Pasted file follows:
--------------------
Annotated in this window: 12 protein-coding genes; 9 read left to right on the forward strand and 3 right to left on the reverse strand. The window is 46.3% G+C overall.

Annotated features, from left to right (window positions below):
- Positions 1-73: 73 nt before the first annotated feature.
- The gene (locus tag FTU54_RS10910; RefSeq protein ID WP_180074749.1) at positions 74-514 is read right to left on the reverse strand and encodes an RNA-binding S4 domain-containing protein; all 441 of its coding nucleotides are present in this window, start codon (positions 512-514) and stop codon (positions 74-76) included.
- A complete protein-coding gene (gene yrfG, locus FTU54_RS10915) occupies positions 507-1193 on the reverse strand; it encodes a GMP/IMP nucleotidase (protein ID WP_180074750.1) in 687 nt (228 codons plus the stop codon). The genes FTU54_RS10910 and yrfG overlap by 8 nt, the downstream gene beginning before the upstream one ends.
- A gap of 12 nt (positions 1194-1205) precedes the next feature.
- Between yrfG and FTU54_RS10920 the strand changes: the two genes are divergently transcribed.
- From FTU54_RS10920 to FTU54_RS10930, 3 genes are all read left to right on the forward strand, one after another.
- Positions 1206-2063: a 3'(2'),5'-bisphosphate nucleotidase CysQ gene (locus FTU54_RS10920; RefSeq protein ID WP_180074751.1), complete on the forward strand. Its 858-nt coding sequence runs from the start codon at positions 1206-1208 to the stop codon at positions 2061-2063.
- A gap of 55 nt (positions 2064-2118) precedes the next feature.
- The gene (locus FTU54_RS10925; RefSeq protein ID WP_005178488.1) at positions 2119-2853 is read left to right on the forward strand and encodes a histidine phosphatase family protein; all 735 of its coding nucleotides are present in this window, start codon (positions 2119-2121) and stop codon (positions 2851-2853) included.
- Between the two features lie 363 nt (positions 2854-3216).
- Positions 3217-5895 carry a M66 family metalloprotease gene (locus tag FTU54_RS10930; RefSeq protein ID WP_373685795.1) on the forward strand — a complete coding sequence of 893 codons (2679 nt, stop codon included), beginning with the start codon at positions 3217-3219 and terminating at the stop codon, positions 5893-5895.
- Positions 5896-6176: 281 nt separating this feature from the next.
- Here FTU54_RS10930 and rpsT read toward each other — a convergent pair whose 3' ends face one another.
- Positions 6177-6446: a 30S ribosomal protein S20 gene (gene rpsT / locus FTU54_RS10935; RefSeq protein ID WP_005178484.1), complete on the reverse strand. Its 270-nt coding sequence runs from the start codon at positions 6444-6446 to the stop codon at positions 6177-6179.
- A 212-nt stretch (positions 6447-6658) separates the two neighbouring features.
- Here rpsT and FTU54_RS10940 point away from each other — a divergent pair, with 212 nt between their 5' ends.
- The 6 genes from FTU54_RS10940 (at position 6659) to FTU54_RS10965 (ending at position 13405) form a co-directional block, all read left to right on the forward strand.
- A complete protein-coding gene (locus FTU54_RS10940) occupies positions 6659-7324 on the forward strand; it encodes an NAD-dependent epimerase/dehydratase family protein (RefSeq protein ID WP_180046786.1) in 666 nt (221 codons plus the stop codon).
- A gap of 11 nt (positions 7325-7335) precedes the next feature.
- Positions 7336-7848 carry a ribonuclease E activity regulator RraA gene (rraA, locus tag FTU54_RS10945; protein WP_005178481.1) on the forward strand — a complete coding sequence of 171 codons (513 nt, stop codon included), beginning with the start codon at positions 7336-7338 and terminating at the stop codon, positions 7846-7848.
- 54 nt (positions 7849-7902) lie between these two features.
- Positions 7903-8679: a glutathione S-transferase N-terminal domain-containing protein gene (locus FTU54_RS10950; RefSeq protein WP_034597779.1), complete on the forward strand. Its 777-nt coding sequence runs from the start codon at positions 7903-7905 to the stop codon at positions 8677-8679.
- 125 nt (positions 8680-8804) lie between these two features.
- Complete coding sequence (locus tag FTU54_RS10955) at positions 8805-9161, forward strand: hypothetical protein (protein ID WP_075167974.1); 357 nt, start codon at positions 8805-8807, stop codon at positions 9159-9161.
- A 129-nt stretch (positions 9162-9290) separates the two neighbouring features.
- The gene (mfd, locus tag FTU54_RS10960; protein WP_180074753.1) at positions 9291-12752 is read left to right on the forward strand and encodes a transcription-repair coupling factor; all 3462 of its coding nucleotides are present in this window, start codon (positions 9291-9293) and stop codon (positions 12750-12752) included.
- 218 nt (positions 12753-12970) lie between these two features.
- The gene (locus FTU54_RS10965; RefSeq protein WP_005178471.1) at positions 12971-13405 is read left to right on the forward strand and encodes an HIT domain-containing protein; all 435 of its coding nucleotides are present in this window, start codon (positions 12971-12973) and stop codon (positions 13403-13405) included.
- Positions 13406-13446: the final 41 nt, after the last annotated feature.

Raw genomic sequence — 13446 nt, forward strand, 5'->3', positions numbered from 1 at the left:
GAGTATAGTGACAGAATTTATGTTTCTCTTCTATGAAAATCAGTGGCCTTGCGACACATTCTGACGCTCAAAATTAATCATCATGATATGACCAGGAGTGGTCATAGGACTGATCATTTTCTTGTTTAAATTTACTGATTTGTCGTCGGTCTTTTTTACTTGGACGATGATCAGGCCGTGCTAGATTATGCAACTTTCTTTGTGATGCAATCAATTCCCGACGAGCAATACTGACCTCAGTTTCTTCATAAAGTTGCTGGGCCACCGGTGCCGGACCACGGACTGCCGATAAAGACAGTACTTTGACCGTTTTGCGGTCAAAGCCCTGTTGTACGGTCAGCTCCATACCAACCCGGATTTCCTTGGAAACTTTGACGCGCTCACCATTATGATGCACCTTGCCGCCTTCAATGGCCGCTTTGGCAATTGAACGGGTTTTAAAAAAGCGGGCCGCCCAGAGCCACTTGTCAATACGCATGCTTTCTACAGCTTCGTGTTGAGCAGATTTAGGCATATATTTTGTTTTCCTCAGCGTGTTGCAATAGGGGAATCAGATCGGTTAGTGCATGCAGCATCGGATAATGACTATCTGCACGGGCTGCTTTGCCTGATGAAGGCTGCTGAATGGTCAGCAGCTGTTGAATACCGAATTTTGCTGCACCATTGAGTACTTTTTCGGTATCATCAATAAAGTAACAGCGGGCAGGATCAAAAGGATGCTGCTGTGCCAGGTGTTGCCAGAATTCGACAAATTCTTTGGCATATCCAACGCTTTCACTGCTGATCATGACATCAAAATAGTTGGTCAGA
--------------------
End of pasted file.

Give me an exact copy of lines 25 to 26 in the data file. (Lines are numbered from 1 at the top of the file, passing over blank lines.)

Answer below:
- 125 nt (positions 8680-8804) lie between these two features.
- Complete coding sequence (locus tag FTU54_RS10955) at positions 8805-9161, forward strand: hypothetical protein (protein ID WP_075167974.1); 357 nt, start codon at positions 8805-8807, stop codon at positions 9159-9161.